Relate your solution to the scholarship opportunity – that it is the opportunity itself (education, network) that will give you the ability to solve those problems.

Even better is if you have already started solving a particular problem (through volunteering or having set up an organization) – it shows that adding education will equip you to better tackle the problem.

4. Not Mentioning The Value You Bring To Campus

The other mistake is not mentioning what value you will bring to the campus. What unique spice will you be bringing to the community of scholars? Again, this is about the value you are bringing to the table based on achievements and skills you have already attained.

What can you teach your fellow students or even teachers? What unique point of view do you bring to the campus? What extracurricular activities are you interested in? What are your special talents?

For instance, if you are a soccer player, you can join the school’s soccer team. If you have had the experience of running a business and you are pursuing a business degree, then you will be coming to the classroom with valuable experience the other students may not have and that will no doubt enrich the discourse.

5. Not Following Instructions

Be very careful that you don’t do what the instructions have explicitly asked you not to do. Follow the instructions to a T. If they say send 1 sheet, do exactly that. You should not expect the scholarship reviewers to exempt you from the requirements.

After you have completed writing the motivation letter, you should carefully go through it and compare with the instructions just to ensure you have not contravened any of them.

Since applications are usually extremely many, the reviewers are going to be happy for any reason to disqualify an application – because it reduces the number of choices they have to pick from. If you don’t follow instructions, it is very possible that your application could be thrown in the trash pile and not considered at all for the scholarship.


To give you inspiration that you can draw on when writing your own motivation letter, here is an example of a successful motivation letter:

My name is Elena Palek from Southern Sudan. I got my undergraduate degree in Business Administration from the University of Cape Town, South Africa a year ago. I intend to use this scholarship to join the well-known MBA program at Boston University Questrom School of Business. I am attracted to this institution because it is the best when it comes to entrepreneurial studies and business.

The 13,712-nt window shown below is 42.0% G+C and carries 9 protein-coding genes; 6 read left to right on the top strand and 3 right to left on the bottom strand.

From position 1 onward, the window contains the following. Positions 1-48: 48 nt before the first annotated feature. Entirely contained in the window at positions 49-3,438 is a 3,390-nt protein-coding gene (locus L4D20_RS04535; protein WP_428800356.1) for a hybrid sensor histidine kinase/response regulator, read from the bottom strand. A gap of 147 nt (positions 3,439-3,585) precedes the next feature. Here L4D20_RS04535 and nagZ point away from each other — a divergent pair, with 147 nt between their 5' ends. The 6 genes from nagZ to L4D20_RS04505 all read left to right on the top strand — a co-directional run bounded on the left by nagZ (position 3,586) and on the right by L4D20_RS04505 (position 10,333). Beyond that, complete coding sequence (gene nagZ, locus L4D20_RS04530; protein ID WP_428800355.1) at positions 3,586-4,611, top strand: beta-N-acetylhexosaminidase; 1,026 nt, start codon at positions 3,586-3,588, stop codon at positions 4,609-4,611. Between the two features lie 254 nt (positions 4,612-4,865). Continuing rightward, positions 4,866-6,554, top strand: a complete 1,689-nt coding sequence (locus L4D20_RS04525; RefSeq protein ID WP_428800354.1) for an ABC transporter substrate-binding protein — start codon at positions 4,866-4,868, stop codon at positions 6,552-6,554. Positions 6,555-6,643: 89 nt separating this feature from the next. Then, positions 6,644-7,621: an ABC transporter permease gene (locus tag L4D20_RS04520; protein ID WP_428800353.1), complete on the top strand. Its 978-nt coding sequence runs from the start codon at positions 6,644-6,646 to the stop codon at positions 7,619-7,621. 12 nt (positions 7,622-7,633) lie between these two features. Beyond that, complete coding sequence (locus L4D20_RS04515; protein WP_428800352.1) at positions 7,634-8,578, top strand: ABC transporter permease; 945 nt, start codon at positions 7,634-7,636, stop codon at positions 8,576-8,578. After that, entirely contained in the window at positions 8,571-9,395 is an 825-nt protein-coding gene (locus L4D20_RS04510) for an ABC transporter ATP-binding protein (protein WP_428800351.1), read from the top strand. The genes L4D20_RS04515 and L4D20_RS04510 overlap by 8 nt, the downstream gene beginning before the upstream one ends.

After completing my undergraduate degree, I quickly found an internship opportunity at Old Mutual, a prestigious insurance company in Nairobi, Kenya. The internship lasted two months, after which I was offered employment in the company. Meanwhile, I have been running an ecommerce business called BuyFast since my campus days: I offer fast and efficient delivery services for my clients, a business that I started in Cape Town and brought with me to Kenya.

After coming to Kenya, I did not shut down the South African operations, but kept them running under the charge of a business partner. It is my dream to one day go back home to Southern Sudan and turn this into an Africa-wide (and maybe even worldwide) company. I believe this idea has the potential to be as successful as Uber or AirBnB, and I have the work ethic and dedication to make it work. BuyFast currently has a total of seventeen employees and services two cities: Cape Town in South Africa and Nairobi in Kenya. Many African countries are in dire need of affordable and accessible ecommerce services, and I am confident that I can ultimately scale BuyFast to cover the whole continent.

This MBA program will give me a better understanding of business and I can, over time, expand the company to handle more cities and cover entire countries (starting with South Africa, Kenya, and Southern Sudan, before I venture into other countries). My passion for business and entrepreneurship knows no bounds and if I get the chance to study at BU Questrom, where I will encounter all sorts of business scholars and practitioners, I will soak up as much knowledge as I can and build networks that will be useful not only to me but also to my company (and by extension, all our employees and customers).

Thanks to my background in business as an entrepreneur, I believe that I will bring a fresh perspective to the discourse at BU. That is because I will have the benefit of practical experience to glean insights from when discussing business principles and theory. What I admire about BU Questrom is the fact that it draws students from diverse fields and backgrounds: it is a veritable melting pot of intelligent minds. To encounter that diversity will help sharpen my mind, broaden my horizons, and provide a diverse set of connections that will be of value for many years to come.

If I am awarded this scholarship, it will be a huge benefit not just to me, but also to my employees and customers (present and future). I know that I need next-level knowledge to take my company to the next level, and the MBA program at BU Questrom will give me exactly that.

I thank you for considering my application and look forward to a positive response.


Elena Palek


After reading our sample motivation letter (Elena Palek’s story), do you see what we meant at the beginning of this article when we said a motivation letter is a story? If you were in the review committee and read Elena’s story of grit, dedication, and pure entrepreneurial ambition, wouldn’t you want to give her the scholarship right away?

Everyone has achievements and skills. The good thing about the motivation letter is that you are fully at liberty to show only your strengths and hide your weaknesses (like big gaps in employment).

Take those strengths and knit them together into a compelling story for the review committee, something they won’t want to skim through!

Comments are closed.